Why do we allow big corporations to use OUR resources against us, for the benefit of a wealthy few? It is either democracy or corporate rule. Choose one.
There is an old saying: If something is unsustainable it can’t be sustained. Our economy is starting, just starting to show us what happens when you continue unsustainable practices to their conclusion.
The day will come when instead of habitually saying, “How can I make money off of this” as things happen, they will say, “Is this really sustainable?” Unfortunately we are only at the very beginning of the kind of pain that is going to teach us as a society that this is the correct way to evaluate what appear to be opportunities.
Let me explain:
We have learned that it is a good idea to store explosives in special bunkers with thick, concrete walls. Think about how we learned that it is important to require this.
We have learned about clean, safe drinking water. Think about how we learned that this is a good practice. We have learned to build sewer systems instead of dumping bedpans into the street. Yes, we used to do that and now we don’t. Think about how we learned not to. Along the same lines we have largely learned to wash our hands after we go to the bathroom and before we eat. Think about how we learned that this is a good practice.
We have set up building codes that prevent fires and collapses from earthquakes. At least in California we have. In other parts of the country they don’t require buildings to be earthquake-safe. We do, they will. Think about why we do and they don’t but will. Think about why we have fire codes for buildings across the country.
Are you getting my drift? These are things that people didn’t know to do, but now they do know. But people seem to have to go through terrible, devastating, tragic shocks before they learn. And finally we learn, and routinize safe practices. We had been through severe economic shocks and then the Great Depression and there were some things we as a people thought we had learned. Think about how bad the depression was and the things that we set up to try to prevent it from happening again: regulations, oversight, a strengthened democracy with citizen control of public resources, strong unions to serve as a counterbalance to corporate power, high taxes on the rich and corporations so income would be more fairly redistributed and the benefits of our system shared widely — only to gradually let most of that slip away. So the control of our country’s decision-making had reverted back to the wealthy and predatory capitalism was reinstated. We, the People were harvested for every last dollar and hour of labor and when we were finally tapped out the economy had to collapse.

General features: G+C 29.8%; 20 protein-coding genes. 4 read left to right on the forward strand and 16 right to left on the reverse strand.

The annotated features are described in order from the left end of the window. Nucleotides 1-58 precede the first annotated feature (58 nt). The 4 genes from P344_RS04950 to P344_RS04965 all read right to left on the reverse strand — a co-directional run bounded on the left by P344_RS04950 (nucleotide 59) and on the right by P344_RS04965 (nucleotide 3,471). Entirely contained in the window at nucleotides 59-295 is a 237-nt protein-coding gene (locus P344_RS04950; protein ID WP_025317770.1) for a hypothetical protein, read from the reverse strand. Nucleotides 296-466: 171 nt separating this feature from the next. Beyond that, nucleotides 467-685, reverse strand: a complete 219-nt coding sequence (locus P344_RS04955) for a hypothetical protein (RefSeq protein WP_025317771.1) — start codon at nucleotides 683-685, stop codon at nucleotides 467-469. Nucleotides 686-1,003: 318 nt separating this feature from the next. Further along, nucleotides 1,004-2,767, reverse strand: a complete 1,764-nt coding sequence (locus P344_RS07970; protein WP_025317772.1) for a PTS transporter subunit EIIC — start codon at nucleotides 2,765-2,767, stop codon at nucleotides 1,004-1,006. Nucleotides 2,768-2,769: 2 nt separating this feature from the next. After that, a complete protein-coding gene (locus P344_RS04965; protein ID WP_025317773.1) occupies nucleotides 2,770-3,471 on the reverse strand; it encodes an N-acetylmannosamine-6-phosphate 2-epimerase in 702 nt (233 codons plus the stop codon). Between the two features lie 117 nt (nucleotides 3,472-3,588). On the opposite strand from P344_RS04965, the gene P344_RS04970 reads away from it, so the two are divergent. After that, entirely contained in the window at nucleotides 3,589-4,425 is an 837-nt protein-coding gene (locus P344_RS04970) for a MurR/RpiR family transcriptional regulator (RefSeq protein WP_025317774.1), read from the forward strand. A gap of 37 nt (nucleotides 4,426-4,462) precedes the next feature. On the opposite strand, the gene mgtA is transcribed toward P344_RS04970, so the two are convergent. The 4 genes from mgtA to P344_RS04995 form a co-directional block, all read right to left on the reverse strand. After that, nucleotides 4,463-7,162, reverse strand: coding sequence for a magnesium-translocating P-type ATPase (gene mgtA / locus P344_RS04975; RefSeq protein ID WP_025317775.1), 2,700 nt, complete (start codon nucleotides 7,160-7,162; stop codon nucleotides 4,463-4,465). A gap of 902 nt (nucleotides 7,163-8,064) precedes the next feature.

There is every sign that this economic collapse could be worse that any before it.
So, like I said, the day will come when people look at events and instead of saying, “How can I make money off of this” they will say, “Is this really sustainable?” But I fear that we are going to have to reach the bottom before we learn this.
Story Number One: It’s an amazingly close election
The Franken-Coleman election is freakishly close. The first semi-official report showed a spread of 700 votes out of 2.9 million (less than three hundredths of a percent). One of my imaginary internet friends has calculated that flipping 2.9 million coins would come up with a heads-tails difference bigger than that 90% of the time. Un coup de des jamais n’abolira le hasard, they say, but apparently the disseminated intelligence of Minnesota has succeeded in defeating the law of averages.
And the gap has been narrowing. The first official report (before the recount) reduced the spread to a little over 200 votes, and the recount so far has reduced the spread still further. It’s quite possible that when the dust settles, the difference will be fewer than 100 votes one way or the other. (My imaginary friend hasn’t done the math on that one yet.)
Story Number Two: Everything’s going fine so far
Except for the closeness of the election, nothing unusual has happened yet. The corrections that were made in the first few days were in the normal range. The corrections that have been made in the first half of the recount have been in the normal range. Routine honest mistakes were routinely and honestly corrected. The Coleman and Franken campaigns have filed two quite ordinary lawsuits. The Secretary of State and the various election officials have all done their jobs in a correct, routine, businesslike way.
Minnesota’s election law regarding recounts is carefully written and unambiguous, Minnesota has a well-earned reputation for efficient, honest elections, and nothing has happened so far to damage that reputation.
Story Number Three: The Republicans are stinking up the place
Coleman still has to be the favorite, but the Republicans are doing whatever they can to cast a shadow in the process, so Coleman could end up representing a state whose reputation for honesty he’d just dragged through the mud. They just can’t help themselves. That’s the only way they work.
Not all of the Republicans are acting badly. Former U. S. Attorney Tom Heffelfinger was originally slated to head the Coleman recount campaign, but he made some polite excuse and backed out. (You have to believe that he just didn’t want to be involved with the sleazy operation the Coleman team was planning.) And after a little slip on national TV (which he corrected the next week) Republican Governor Pawlenty has generally affirmed the integrity of his state’s recount process — though still he might relapse, and definitely needs watching.